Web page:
Preferred embodiments of the presently disclosed tool assembly for a stapling device will now be described in detail with reference to the drawings in which like reference numerals designate identical or corresponding elements in each of the several views.

FIGS. 1-3 illustrate one preferred embodiment of the presently disclosed tool assembly shown generally as 10 for use with a surgical stapling device. Tool assembly 10 includes a pair of jaws including an anvil 12 and a cartridge assembly 14 and an approximation member 16. Cartridge assembly 14 includes a support channel 18 for receiving a staple cartridge 14 a. Support channel 18 includes distal open channel portion 18 a and a proximal portion 18 b defining a truncated cylinder 18 c. Although not shown in detail, staple cartridge 14 a houses a plurality of staples and can include conventional pushers (not shown) for translating movement of a staple drive assembly that typically includes a sled (e.g., 131 in FIG. 6) to movement of the staples through openings or slots in a tissue engaging surface 25 of cartridge 14 a.

Anvil 12 has a tissue engaging surface 20 having a distal end 20 a and a proximal end 20 b and a proximal body portion 22. A longitudinal slot 24 extends along the central longitudinal axis of anvil 12 through tissue engaging surface 20 and is dimensioned to slidably receive a portion of a drive assembly. The drive assembly typically includes a drive bar, a closure assembly, a sled, and a plurality of pushers. The drive assembly functions to eject staples from the cartridge and preferably also maintains a desired uniform tissue gap between the cartridge and the anvil during firing of the device. Proximal body portion 22 of anvil 12 is dimensioned to be generally pivotably received within truncated cylinder 18 c of proximal portion 18 b of support channel 18 such that tissue engaging surface 20 of anvil 12 is pivotable from a position spaced from tissue engaging surface 25 of cartridge 14 a to an approximated position in juxtaposed alignment therewith.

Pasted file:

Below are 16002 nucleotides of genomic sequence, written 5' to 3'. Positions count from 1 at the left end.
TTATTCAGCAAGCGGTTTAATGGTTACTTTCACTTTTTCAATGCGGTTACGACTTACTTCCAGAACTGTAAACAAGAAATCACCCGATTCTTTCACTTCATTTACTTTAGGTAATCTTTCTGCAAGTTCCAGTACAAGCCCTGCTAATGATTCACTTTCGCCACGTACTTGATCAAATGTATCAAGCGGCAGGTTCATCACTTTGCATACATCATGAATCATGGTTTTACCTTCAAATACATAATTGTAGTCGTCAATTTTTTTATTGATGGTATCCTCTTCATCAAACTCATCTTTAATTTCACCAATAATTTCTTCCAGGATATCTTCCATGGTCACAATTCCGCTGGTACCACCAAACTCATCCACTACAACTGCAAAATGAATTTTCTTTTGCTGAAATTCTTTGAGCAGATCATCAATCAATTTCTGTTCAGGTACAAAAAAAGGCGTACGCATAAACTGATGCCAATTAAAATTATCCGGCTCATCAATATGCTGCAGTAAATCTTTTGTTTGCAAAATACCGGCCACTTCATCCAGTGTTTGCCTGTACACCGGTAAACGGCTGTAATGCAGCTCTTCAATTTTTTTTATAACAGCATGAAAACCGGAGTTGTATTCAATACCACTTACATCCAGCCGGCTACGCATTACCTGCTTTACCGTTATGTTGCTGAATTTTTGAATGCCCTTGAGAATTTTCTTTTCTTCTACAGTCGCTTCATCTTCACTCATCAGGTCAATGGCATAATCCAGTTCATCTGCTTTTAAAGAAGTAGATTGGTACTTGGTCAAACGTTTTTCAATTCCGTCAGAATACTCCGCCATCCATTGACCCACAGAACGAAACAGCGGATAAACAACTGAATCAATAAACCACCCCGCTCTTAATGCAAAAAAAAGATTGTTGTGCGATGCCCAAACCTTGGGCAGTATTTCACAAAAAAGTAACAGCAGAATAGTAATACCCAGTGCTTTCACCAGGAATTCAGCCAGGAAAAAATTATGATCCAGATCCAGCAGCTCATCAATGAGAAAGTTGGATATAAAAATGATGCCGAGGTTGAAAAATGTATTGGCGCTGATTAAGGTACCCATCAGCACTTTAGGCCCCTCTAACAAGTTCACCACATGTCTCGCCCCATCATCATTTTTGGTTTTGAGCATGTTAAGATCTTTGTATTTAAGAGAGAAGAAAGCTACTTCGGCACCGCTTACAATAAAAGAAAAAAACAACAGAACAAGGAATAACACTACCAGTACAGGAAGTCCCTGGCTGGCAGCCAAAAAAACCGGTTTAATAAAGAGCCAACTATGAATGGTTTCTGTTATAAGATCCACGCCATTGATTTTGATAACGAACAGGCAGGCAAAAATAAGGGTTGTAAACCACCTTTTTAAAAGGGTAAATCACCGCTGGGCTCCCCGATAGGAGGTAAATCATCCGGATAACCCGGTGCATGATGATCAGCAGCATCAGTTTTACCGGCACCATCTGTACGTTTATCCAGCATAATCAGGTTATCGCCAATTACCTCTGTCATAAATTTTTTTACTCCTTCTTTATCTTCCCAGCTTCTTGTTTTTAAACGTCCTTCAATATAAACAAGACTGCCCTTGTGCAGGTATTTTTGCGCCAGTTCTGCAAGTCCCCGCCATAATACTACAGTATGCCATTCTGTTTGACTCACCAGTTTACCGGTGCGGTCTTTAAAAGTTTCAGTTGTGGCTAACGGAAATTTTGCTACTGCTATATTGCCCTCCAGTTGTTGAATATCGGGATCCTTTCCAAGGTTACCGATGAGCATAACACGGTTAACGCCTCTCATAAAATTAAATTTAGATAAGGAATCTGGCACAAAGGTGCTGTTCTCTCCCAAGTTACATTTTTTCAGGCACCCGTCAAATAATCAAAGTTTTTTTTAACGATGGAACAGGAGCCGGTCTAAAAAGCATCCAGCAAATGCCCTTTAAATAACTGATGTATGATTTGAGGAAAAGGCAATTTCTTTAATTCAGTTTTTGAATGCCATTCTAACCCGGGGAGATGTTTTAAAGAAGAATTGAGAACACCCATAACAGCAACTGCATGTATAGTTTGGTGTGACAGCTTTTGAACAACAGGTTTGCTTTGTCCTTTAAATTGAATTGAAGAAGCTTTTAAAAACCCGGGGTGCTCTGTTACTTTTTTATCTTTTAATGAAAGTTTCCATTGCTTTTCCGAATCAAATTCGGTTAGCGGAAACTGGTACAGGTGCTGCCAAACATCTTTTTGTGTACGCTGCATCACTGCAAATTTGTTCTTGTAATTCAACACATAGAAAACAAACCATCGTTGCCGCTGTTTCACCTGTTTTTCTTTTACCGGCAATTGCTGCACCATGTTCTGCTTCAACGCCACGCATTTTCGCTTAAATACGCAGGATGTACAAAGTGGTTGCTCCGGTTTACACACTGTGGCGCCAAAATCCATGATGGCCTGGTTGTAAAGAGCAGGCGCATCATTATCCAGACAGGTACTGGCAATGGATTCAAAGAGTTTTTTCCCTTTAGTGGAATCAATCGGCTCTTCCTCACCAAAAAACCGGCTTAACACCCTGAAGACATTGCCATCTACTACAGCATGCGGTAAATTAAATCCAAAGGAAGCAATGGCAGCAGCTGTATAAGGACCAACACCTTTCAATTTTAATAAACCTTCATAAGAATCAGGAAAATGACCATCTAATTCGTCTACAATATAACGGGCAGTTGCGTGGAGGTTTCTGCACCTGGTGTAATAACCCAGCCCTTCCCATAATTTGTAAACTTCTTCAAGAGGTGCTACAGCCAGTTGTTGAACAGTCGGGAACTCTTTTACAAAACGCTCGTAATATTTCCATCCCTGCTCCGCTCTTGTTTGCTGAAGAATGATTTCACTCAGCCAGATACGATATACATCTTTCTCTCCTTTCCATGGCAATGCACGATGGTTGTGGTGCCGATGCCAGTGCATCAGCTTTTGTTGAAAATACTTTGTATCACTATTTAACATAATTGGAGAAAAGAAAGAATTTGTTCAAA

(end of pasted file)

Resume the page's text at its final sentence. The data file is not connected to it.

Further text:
Tool assembly 10 includes an approximation member 16 having one or more cam channels 28 and 30. Preferably, approximation member includes a pair of cam channels although a single cam channel having a pair of cam surfaces is envisioned. Approximation member 16 is dimensioned to be linearly slidable through proximal portion 18 b of channel 18 and through a slot 22 a formed in proximal body portion 22 of anvil 12. A cam follower 32 extends through a bore 34 formed in proximal portion 22 of anvil 12 and through a hole 35 in proximal portion 18 b of support channel 18 and is positioned within cam channel 28. A cam follower 36 extends through a second bore 38 formed in the proximal portion 22 of anvil 12 and through a hole 39 in proximal portion and is positioned within cam channel 30. When approximation member 16 is advanced through slot 22 a in proximal portion 22 of anvil 12, cam followers 32 and 36 move through cam channels 28 and 30, respectively. Since approximation member 16 is confined to linear movement within slot 22 a, movement of approximation member 16 in a distal direction effects pivotal movement of anvil 12 from the open or spaced position to the closed or approximated position. The angles of the cam slots can be configured to provide a great variety of approximation motions to improve mechanical advantage and achieve specific results, e.g., grasping of tissue.